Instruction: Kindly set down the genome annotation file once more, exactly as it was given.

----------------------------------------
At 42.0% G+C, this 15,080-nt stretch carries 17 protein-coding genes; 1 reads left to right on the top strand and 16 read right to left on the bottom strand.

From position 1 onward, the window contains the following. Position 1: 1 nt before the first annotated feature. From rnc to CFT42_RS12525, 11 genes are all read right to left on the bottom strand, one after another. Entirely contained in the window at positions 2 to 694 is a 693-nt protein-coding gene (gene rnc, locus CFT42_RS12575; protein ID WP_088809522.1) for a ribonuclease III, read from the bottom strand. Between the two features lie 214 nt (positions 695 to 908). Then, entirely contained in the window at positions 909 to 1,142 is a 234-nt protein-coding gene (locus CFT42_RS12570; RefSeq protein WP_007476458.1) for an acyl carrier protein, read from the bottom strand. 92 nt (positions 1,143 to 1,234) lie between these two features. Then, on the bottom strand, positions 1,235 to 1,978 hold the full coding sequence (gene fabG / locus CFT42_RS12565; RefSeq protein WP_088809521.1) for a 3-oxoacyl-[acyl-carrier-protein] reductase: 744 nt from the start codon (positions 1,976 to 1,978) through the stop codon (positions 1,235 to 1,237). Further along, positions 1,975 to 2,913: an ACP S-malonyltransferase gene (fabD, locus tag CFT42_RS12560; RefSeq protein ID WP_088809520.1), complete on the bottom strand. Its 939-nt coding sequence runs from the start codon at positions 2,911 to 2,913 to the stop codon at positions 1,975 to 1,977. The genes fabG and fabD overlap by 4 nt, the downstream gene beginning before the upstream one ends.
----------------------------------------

At 42.0% G+C, this 15,080-nt stretch carries 17 protein-coding genes; 1 reads left to right on the top strand and 16 read right to left on the bottom strand.

From position 1 onward, the window contains the following. Position 1: 1 nt before the first annotated feature. From rnc to CFT42_RS12525, 11 genes are all read right to left on the bottom strand, one after another. Entirely contained in the window at positions 2 to 694 is a 693-nt protein-coding gene (gene rnc, locus CFT42_RS12575; protein ID WP_088809522.1) for a ribonuclease III, read from the bottom strand. Between the two features lie 214 nt (positions 695 to 908). Then, entirely contained in the window at positions 909 to 1,142 is a 234-nt protein-coding gene (locus CFT42_RS12570; RefSeq protein WP_007476458.1) for an acyl carrier protein, read from the bottom strand. 92 nt (positions 1,143 to 1,234) lie between these two features. Then, on the bottom strand, positions 1,235 to 1,978 hold the full coding sequence (gene fabG / locus CFT42_RS12565; RefSeq protein WP_088809521.1) for a 3-oxoacyl-[acyl-carrier-protein] reductase: 744 nt from the start codon (positions 1,976 to 1,978) through the stop codon (positions 1,235 to 1,237). Further along, positions 1,975 to 2,913: an ACP S-malonyltransferase gene (fabD, locus tag CFT42_RS12560; RefSeq protein ID WP_088809520.1), complete on the bottom strand. Its 939-nt coding sequence runs from the start codon at positions 2,911 to 2,913 to the stop codon at positions 1,975 to 1,977. The genes fabG and fabD overlap by 4 nt, the downstream gene beginning before the upstream one ends.